Five hundred years ago, Niccolo Machiavelli wrote a book titled "The Prince." One phrase from that text that remains a paradox today is "the end justifies the means."
In other words, an action can be justified by the intended outcome rather than the action itself.
On Wednesday, March 13, five members of the Lehigh County Board of Commissioners exercised the political equivalent of this maxim.
In doing so, they not only diminished the integrity of our office, but also increased the uncertainty of the future cost of water and wastewater treatment in Lehigh County.
How is that?
The board voted, by the slimmest of margins, 5-4, to deny the extension of the Lehigh County Authority charter, in order that they not meet the bid requirements for the pending Allentown water and wastewater system lease.
These commissioners, known as "the bloc" for their record of voting together, brushed aside the very facts they professed to need, to decide in favor of the result they wanted.
Deny the extension LCA needed to bid on the lease, and maybe we can scuttle Allentown's plan of financing its pension debt by eliminating the most viable, publicly accountable bidder.
Was this decision based on good government principles or a need to feel powerful?
Our responsibility as Lehigh County commissioners was to evaluate the performance of LCA since the last charter extension in 1999 and determine if it was worthy of another 14-year extension.
The board proceeded to detail the necessary elements of the charter review. It was a good, comprehensive framework from which to work.
It included financial metrics, environmental records and customer satisfaction measurements.
In short, everything you'd need to know to make an informed decision as a commissioner.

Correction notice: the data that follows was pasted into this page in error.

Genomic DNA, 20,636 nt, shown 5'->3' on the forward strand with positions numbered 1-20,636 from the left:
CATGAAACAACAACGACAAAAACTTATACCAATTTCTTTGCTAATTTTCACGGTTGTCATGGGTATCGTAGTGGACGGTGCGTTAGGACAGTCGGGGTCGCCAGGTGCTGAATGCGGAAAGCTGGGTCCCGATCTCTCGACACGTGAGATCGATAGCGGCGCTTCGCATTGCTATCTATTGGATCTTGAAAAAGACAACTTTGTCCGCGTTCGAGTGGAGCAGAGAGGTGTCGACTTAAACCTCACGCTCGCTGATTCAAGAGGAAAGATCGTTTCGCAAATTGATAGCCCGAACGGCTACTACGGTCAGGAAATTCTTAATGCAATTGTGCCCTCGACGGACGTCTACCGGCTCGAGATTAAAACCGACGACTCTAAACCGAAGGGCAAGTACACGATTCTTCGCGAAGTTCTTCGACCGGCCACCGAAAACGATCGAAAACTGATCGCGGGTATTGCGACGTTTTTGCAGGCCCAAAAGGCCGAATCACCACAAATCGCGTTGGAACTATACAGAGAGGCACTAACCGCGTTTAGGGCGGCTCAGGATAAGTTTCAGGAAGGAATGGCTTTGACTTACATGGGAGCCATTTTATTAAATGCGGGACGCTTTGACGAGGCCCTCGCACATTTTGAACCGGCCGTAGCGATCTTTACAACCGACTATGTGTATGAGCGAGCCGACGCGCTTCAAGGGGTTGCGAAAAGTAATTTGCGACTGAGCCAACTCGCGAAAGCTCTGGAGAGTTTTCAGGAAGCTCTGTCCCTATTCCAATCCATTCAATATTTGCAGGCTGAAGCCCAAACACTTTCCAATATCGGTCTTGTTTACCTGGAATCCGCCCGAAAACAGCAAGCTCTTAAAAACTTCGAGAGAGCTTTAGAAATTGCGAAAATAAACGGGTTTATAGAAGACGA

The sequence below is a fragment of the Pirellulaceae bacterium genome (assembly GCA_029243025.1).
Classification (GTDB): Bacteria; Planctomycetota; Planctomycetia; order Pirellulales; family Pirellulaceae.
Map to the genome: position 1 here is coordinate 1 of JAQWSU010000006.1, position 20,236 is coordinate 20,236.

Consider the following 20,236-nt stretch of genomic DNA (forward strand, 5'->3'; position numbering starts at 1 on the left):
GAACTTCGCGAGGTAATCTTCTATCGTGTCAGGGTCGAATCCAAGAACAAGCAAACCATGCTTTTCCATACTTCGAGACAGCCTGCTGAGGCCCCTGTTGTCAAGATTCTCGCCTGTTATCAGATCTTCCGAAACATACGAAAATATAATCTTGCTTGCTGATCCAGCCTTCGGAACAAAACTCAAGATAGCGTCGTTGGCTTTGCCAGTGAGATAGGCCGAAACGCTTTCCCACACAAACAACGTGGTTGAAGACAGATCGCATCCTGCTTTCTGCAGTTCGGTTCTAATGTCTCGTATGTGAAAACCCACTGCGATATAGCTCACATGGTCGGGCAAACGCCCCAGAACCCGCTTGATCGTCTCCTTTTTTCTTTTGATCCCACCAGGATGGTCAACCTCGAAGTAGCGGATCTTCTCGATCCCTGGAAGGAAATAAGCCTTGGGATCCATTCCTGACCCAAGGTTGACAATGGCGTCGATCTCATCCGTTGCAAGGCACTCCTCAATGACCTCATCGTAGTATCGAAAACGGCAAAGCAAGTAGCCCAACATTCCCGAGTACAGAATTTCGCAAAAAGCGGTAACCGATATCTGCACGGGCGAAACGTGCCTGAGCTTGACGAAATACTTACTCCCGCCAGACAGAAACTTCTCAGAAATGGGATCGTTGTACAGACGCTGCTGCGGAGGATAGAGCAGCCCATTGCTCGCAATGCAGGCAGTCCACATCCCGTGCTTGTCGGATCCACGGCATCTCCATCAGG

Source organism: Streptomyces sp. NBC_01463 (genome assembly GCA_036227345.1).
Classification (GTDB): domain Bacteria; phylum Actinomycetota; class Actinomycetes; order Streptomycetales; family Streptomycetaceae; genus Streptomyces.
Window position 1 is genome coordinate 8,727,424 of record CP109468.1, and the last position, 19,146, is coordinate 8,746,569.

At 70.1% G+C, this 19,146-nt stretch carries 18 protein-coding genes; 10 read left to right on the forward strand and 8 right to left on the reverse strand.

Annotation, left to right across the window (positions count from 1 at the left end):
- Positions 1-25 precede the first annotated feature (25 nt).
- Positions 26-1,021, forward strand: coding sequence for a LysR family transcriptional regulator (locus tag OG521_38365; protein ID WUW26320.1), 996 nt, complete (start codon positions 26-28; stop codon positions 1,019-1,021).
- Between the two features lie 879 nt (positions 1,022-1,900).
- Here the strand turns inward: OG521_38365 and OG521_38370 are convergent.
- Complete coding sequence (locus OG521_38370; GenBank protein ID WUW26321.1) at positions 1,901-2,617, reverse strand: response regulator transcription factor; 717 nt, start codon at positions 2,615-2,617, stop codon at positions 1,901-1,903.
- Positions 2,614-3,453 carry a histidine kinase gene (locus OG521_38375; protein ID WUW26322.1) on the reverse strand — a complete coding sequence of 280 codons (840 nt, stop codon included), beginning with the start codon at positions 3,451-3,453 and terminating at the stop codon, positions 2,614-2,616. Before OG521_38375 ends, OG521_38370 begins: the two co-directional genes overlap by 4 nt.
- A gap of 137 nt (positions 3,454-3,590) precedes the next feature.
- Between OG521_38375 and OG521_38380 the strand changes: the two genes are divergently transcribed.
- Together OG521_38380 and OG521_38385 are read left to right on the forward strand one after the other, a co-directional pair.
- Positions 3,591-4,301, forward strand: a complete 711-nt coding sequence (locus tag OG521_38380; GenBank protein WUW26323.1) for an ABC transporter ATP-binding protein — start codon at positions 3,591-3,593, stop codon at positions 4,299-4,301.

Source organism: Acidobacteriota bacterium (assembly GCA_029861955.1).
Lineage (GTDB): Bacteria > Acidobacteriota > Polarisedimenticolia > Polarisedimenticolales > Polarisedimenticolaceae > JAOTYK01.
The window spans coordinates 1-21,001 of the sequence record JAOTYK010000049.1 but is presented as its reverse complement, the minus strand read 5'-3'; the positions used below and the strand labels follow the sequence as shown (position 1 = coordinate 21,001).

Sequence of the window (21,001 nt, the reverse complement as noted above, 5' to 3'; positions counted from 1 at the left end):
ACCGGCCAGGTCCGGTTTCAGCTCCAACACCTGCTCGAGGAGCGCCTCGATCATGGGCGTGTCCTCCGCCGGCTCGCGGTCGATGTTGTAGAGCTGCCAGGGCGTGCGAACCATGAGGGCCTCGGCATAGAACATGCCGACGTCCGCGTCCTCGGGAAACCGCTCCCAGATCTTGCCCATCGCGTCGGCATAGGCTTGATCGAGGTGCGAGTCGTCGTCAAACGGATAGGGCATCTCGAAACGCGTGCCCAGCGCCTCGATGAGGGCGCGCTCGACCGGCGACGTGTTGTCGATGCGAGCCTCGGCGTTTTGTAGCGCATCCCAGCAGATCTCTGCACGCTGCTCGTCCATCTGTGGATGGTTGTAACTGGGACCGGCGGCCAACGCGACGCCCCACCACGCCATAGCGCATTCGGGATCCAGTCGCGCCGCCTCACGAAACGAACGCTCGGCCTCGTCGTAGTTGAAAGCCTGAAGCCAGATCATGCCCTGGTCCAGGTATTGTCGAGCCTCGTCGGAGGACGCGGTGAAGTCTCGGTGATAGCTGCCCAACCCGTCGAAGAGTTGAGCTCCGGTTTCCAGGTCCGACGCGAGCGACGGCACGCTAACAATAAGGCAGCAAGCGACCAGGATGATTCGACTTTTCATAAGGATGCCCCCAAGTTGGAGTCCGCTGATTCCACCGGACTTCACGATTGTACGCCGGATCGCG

We studied this matter for seven weeks, which included a public forum moderated by the League of Women Voters, a four-hour public hearing conducted by a commissioner subcommittee, and unfettered access to any information we wanted.
We were approached by communities ranging in size from Lower Macungie to Upper Milford, organizations as diverse as the East Penn Chamber of Commerce, Renew Lehigh Valley, Lehigh Valley Partnership and Wildlands Conservancy, respected businesses such as Samuel Adams Brewery and Ocean Spray, and professionals in the field to listen to their positive experiences, and consider their informed and reasoned recommendations.
The board had no unanswered questions, no outstanding concerns about LCA's performance, and understood the weighted opinion of the public.
We were ready to make a decision.
What was our response to all this information, study and analysis?
Denial of the request by a 5-4 vote. How did that happen?
Concern was shifted from the tangible and measurable performance of the LCA, to the intangible and immeasurable argument of how bad an idea the lease of the water system is.
That should not have been the basis of our decision; that was outside our scope and jurisdiction.
The "bloc" allowed their personal bias and agenda to overshadow their duty, and used words such as "toxic," "house of cards," "bad deal" and "city politicians" to justify their denial.
In other words, they employed Machiavellian tactics to force an outcome they want to see down the road.
This could turn out to be a costly mistake that will raise water rates on families and businesses for years to come.
Their actions may prevent an established, non-profit, regional organization with local government oversight from bidding.
It was a shortsighted decision based on personal politics. Simply put, it is bad public policy.
To make matters even worse, a member of the bloc proposed using our board and county resources to investigate and pursue every legal means possible to stop the city transaction from taking place.
These self-proclaimed believers in limited government are now apparently ready to expand the role of county government to attack those municipalities they disagree with.
Isn't the contradiction evident?
To express your opinion on this decision and the "bloc's" intention to investigate and possibly litigate using your tax dollars, call, write or email the commissioners' office.